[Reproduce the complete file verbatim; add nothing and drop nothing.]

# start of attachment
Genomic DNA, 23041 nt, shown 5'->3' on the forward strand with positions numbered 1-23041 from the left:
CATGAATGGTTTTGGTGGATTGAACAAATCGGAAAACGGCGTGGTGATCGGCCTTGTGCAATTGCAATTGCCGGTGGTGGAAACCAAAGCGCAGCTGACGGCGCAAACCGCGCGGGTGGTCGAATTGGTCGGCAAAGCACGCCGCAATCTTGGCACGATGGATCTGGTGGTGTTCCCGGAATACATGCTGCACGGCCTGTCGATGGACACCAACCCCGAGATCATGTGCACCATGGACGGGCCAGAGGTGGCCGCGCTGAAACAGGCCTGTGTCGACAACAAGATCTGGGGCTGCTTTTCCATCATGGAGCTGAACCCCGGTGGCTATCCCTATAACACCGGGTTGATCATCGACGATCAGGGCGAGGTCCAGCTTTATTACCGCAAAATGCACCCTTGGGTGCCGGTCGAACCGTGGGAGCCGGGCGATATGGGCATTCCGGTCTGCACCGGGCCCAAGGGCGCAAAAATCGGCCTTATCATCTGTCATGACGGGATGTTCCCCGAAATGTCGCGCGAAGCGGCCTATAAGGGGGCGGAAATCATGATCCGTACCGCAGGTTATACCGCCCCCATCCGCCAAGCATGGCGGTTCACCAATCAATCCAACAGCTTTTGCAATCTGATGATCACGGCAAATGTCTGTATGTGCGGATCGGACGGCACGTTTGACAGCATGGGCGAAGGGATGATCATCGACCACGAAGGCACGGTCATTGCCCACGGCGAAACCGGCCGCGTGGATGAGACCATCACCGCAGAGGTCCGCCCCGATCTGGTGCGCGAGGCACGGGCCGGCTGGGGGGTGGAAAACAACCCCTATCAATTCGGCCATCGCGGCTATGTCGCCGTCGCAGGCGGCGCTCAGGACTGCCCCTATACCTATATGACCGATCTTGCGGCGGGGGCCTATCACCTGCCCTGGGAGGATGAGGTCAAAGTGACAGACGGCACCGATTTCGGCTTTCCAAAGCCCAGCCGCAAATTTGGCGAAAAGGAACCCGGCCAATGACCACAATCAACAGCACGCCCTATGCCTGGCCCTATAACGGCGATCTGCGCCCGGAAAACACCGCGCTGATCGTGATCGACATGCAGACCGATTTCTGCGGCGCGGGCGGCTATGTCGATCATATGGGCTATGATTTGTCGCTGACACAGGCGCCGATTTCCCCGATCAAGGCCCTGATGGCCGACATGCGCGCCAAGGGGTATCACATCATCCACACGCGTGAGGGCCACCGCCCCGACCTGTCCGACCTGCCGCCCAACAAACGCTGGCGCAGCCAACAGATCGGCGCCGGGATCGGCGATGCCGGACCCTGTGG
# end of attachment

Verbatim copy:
Genomic DNA, 23041 nt, shown 5'->3' on the forward strand with positions numbered 1-23041 from the left:
CATGAATGGTTTTGGTGGATTGAACAAATCGGAAAACGGCGTGGTGATCGGCCTTGTGCAATTGCAATTGCCGGTGGTGGAAACCAAAGCGCAGCTGACGGCGCAAACCGCGCGGGTGGTCGAATTGGTCGGCAAAGCACGCCGCAATCTTGGCACGATGGATCTGGTGGTGTTCCCGGAATACATGCTGCACGGCCTGTCGATGGACACCAACCCCGAGATCATGTGCACCATGGACGGGCCAGAGGTGGCCGCGCTGAAACAGGCCTGTGTCGACAACAAGATCTGGGGCTGCTTTTCCATCATGGAGCTGAACCCCGGTGGCTATCCCTATAACACCGGGTTGATCATCGACGATCAGGGCGAGGTCCAGCTTTATTACCGCAAAATGCACCCTTGGGTGCCGGTCGAACCGTGGGAGCCGGGCGATATGGGCATTCCGGTCTGCACCGGGCCCAAGGGCGCAAAAATCGGCCTTATCATCTGTCATGACGGGATGTTCCCCGAAATGTCGCGCGAAGCGGCCTATAAGGGGGCGGAAATCATGATCCGTACCGCAGGTTATACCGCCCCCATCCGCCAAGCATGGCGGTTCACCAATCAATCCAACAGCTTTTGCAATCTGATGATCACGGCAAATGTCTGTATGTGCGGATCGGACGGCACGTTTGACAGCATGGGCGAAGGGATGATCATCGACCACGAAGGCACGGTCATTGCCCACGGCGAAACCGGCCGCGTGGATGAGACCATCACCGCAGAGGTCCGCCCCGATCTGGTGCGCGAGGCACGGGCCGGCTGGGGGGTGGAAAACAACCCCTATCAATTCGGCCATCGCGGCTATGTCGCCGTCGCAGGCGGCGCTCAGGACTGCCCCTATACCTATATGACCGATCTTGCGGCGGGGGCCTATCACCTGCCCTGGGAGGATGAGGTCAAAGTGACAGACGGCACCGATTTCGGCTTTCCAAAGCCCAGCCGCAAATTTGGCGAAAAGGAACCCGGCCAATGACCACAATCAACAGCACGCCCTATGCCTGGCCCTATAACGGCGATCTGCGCCCGGAAAACACCGCGCTGATCGTGATCGACATGCAGACCGATTTCTGCGGCGCGGGCGGCTATGTCGATCATATGGGCTATGATTTGTCGCTGACACAGGCGCCGATTTCCCCGATCAAGGCCCTGATGGCCGACATGCGCGCCAAGGGGTATCACATCATCCACACGCGTGAGGGCCACCGCCCCGACCTGTCCGACCTGCCGCCCAACAAACGCTGGCGCAGCCAACAGATCGGCGCCGGGATCGGCGATGCCGGACCCTGTGG